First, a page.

3. Remove from the heat. Transfer to a food processor and blend until smooth or mash with a potato masher until desired consistency is achieved. The food processor will make this much smoother.
  4. Transfer to a serving bowl and sprinkle with chives, if you like. You can also stir in a little unsalted butter for a creamy finish, but it’s delicious without.


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  1. Having a hard tile finding millet locally, all out of stock. What’s the next nest thing to sub? Quinoa?

  2. I was so surprised at how creamy this was! Really delicious. I made it to go with your shredded beef brisket, such a perfect combo.

    • PERFECT combo! I make this anytime I would make mashed potatoes. Thanks for the feedback!

  3. Have to say, i was skeptical, but now i’m a convert! I just made the recipe and am thinking this may be the porridge that the Three Bears had left out only to come home and it was all gone! 🙂
    Thanks for the recipe! I Look forward to trying some of your other recipes.

    • Thanks for the feedback, Lori! A lot of people say the same thing about this mash :). Glad you gave it a try!

  4. Is there anything you can substitute the millet for to make it kosher for passover?

    • You can make a cauliflower “rice” by taking the raw florets and using the shredding disc of the food processor. Then cook your onions and mushrooms until very soft and add the cauliflower rice and stir fry until just tender. You won’t need liquid, just some seasoning. Or do a quinoa pilaf since that’s the only thing close to millet that’s kosher for passover.

      • Mushrooms? They are not in your ingredients list.

  5. Just made it to have with my roasted chicken tonight! It’s the most delicious!!!

    • Awesome, Caryn!!

  6. Oh my goodness Pamela. This is delicious! Just made it and can’t believe how good it tastes. Great recipe.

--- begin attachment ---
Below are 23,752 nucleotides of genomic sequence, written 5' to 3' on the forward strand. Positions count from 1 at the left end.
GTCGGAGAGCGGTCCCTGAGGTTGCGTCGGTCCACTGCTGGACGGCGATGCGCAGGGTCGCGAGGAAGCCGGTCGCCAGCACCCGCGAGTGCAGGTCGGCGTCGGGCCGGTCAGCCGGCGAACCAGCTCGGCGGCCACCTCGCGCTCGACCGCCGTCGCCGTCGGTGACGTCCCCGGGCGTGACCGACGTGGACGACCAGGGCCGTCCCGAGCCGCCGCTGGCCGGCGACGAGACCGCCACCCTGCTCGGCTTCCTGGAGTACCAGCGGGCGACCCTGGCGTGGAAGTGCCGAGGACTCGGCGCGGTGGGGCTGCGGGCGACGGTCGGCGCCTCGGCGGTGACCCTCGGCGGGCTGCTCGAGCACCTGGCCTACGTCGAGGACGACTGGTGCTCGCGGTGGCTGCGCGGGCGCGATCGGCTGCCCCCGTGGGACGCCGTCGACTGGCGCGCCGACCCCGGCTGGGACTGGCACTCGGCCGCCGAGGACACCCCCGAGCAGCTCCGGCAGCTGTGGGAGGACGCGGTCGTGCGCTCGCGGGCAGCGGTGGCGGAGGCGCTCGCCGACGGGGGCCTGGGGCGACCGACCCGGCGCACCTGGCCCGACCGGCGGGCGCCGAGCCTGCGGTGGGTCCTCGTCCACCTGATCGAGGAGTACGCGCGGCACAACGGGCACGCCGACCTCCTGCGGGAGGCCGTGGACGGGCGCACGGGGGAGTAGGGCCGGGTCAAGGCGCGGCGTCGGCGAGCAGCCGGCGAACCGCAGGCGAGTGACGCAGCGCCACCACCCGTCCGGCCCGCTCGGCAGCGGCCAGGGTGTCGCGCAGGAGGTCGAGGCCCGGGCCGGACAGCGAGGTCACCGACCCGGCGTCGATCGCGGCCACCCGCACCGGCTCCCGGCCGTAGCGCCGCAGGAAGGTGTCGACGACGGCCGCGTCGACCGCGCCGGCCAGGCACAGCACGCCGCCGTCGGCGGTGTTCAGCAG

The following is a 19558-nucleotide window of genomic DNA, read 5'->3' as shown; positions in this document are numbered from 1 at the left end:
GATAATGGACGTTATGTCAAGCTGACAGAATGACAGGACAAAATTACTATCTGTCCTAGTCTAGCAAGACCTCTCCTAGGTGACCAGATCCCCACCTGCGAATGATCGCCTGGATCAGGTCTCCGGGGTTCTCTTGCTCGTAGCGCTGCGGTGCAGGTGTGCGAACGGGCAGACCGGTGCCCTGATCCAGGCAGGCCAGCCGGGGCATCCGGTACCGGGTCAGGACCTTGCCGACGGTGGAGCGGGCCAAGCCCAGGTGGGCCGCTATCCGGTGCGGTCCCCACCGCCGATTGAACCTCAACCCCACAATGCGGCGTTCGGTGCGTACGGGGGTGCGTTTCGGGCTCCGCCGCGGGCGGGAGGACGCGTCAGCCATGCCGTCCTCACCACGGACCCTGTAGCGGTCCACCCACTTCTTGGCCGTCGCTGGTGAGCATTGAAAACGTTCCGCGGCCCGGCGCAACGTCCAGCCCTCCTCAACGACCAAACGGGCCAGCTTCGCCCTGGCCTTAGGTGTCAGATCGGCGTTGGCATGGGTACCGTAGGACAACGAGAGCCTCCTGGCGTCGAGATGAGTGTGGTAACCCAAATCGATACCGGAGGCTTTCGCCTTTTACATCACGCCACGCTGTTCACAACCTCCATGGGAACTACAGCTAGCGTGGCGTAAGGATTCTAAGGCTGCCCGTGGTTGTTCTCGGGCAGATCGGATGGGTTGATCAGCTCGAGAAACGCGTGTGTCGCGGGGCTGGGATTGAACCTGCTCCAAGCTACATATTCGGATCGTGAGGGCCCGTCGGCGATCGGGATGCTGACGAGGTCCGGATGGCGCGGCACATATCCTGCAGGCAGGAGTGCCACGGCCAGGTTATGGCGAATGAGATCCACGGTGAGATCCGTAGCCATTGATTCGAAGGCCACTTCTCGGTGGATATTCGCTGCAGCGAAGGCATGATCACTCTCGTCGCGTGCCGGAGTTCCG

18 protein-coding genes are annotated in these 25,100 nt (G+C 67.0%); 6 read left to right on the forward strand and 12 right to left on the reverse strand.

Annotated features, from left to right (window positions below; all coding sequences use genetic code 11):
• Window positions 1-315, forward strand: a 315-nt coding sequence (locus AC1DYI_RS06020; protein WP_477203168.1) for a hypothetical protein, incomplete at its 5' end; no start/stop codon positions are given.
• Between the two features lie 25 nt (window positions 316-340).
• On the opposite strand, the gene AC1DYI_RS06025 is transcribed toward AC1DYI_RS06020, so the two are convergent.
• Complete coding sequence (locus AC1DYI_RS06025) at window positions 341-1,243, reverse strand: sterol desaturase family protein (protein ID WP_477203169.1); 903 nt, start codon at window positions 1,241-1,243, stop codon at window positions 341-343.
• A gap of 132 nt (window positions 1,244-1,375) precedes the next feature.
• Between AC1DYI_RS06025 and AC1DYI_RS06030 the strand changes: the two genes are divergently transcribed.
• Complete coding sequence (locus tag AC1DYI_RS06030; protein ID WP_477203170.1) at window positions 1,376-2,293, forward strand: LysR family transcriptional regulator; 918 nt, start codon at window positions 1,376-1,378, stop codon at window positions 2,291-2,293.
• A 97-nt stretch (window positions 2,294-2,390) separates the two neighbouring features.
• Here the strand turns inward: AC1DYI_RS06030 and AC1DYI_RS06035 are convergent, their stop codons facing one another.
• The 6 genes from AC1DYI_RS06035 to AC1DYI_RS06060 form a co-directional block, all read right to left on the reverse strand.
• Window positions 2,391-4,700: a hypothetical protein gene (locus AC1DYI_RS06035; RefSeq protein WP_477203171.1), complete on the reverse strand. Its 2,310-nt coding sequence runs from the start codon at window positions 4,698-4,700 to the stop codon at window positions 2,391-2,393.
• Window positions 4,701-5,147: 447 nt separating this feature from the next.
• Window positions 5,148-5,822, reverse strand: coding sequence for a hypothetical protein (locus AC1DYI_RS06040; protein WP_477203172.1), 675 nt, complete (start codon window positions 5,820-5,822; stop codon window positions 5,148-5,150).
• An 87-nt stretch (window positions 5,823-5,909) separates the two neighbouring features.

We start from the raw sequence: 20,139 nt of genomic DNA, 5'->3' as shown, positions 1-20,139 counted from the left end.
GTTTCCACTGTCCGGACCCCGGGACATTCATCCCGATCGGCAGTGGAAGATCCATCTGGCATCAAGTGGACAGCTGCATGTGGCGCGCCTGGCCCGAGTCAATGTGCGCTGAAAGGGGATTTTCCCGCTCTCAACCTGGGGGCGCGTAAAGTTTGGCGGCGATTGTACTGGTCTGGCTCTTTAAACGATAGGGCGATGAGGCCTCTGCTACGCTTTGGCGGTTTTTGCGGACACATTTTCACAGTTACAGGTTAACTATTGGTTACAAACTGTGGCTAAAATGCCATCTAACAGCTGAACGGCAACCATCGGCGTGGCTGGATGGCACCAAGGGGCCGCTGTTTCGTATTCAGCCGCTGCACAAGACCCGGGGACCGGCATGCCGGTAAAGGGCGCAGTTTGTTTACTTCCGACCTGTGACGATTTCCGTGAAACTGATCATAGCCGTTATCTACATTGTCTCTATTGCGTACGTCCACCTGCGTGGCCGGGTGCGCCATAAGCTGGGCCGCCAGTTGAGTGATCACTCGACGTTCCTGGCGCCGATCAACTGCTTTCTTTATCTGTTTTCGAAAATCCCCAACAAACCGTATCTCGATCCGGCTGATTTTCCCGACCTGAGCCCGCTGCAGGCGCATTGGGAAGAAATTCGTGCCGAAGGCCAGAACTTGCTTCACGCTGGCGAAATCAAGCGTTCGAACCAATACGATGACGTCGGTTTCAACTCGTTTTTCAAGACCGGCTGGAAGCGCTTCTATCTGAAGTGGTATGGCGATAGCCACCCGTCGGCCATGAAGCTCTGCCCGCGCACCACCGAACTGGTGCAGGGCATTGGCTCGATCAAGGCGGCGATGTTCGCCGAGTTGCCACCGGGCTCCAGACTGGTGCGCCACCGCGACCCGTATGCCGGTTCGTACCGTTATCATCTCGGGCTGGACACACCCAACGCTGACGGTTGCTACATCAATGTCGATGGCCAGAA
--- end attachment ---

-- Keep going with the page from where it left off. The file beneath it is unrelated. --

• Linda, I am SO grateful you left a comment so that I’m not the only one who says this is awesome! Thank you!

  7. I love millet but have never pureed it. Cauliflower is peaking right now and I have been making something with it every other day. I will give this a try. I am sure that it will be a success.

    • I know, the cauliflower is gorgeous right now! Speaking of which, I just saw the cauliflower soup recipe on your blog — to die for!!

  8. Actually you had me at “cauliflower” – I love cauliflower mash! I cannot wait to try this variation! I know I will be making a double portion to pan-fry it the next day the way you recommend.

    • Oh good! You’re going to love it. I hope you report back :).

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I come from a large Italian-American family with 28 first cousins (on one side of the family!) where sit-down holiday dinners for 85 people are the norm (how, you might ask – organization! But more on that later …).

Some of my fondest memories are of simple family gatherings, both large and small, with long tables of bowls and platters piled high, the laughter of my cousins echoing and the comfort of tradition warming my soul.